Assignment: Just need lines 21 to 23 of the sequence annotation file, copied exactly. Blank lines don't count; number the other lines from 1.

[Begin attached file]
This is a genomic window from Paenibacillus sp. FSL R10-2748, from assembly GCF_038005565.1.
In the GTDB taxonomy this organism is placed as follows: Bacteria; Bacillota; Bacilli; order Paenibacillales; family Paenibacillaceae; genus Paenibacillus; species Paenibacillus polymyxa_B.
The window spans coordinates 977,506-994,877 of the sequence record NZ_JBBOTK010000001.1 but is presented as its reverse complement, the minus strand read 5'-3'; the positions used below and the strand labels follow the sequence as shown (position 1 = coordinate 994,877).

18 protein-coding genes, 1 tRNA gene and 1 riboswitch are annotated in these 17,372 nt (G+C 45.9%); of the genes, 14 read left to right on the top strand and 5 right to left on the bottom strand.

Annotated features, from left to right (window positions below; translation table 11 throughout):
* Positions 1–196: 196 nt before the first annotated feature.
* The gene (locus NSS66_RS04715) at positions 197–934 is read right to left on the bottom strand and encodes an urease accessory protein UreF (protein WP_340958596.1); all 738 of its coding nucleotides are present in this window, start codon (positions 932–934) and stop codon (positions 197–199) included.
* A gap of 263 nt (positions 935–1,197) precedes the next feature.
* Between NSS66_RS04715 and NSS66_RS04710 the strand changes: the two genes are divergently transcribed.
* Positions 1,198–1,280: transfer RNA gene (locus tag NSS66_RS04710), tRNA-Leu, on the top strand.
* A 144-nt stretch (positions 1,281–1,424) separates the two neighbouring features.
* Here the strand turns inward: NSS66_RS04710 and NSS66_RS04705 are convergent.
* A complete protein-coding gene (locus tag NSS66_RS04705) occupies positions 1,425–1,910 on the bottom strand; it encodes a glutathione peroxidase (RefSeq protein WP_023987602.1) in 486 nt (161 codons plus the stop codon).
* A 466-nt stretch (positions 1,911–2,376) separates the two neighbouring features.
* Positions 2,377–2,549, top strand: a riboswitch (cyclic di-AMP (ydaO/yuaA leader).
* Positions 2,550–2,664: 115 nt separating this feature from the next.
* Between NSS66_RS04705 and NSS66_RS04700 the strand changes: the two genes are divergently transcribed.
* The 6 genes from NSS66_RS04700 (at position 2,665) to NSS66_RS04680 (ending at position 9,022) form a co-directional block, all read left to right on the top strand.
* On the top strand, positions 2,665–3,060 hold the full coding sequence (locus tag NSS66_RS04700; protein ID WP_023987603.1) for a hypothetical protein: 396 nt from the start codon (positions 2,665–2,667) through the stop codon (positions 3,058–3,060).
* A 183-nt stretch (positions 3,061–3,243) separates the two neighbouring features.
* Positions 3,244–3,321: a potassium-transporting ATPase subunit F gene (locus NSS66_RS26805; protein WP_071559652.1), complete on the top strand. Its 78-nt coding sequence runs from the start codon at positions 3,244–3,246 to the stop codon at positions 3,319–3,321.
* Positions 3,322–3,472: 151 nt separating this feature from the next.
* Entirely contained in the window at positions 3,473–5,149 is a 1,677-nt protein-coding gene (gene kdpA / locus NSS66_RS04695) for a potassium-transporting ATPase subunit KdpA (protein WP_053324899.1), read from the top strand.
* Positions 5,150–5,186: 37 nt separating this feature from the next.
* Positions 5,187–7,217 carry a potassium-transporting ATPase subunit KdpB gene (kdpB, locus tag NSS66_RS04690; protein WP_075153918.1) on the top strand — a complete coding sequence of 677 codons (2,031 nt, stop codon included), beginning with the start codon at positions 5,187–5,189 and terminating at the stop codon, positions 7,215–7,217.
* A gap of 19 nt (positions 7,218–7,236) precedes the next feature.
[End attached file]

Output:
* Positions 3,244–3,321: a potassium-transporting ATPase subunit F gene (locus NSS66_RS26805; protein WP_071559652.1), complete on the top strand. Its 78-nt coding sequence runs from the start codon at positions 3,244–3,246 to the stop codon at positions 3,319–3,321.
* Positions 3,322–3,472: 151 nt separating this feature from the next.
* Entirely contained in the window at positions 3,473–5,149 is a 1,677-nt protein-coding gene (gene kdpA / locus NSS66_RS04695) for a potassium-transporting ATPase subunit KdpA (protein WP_053324899.1), read from the top strand.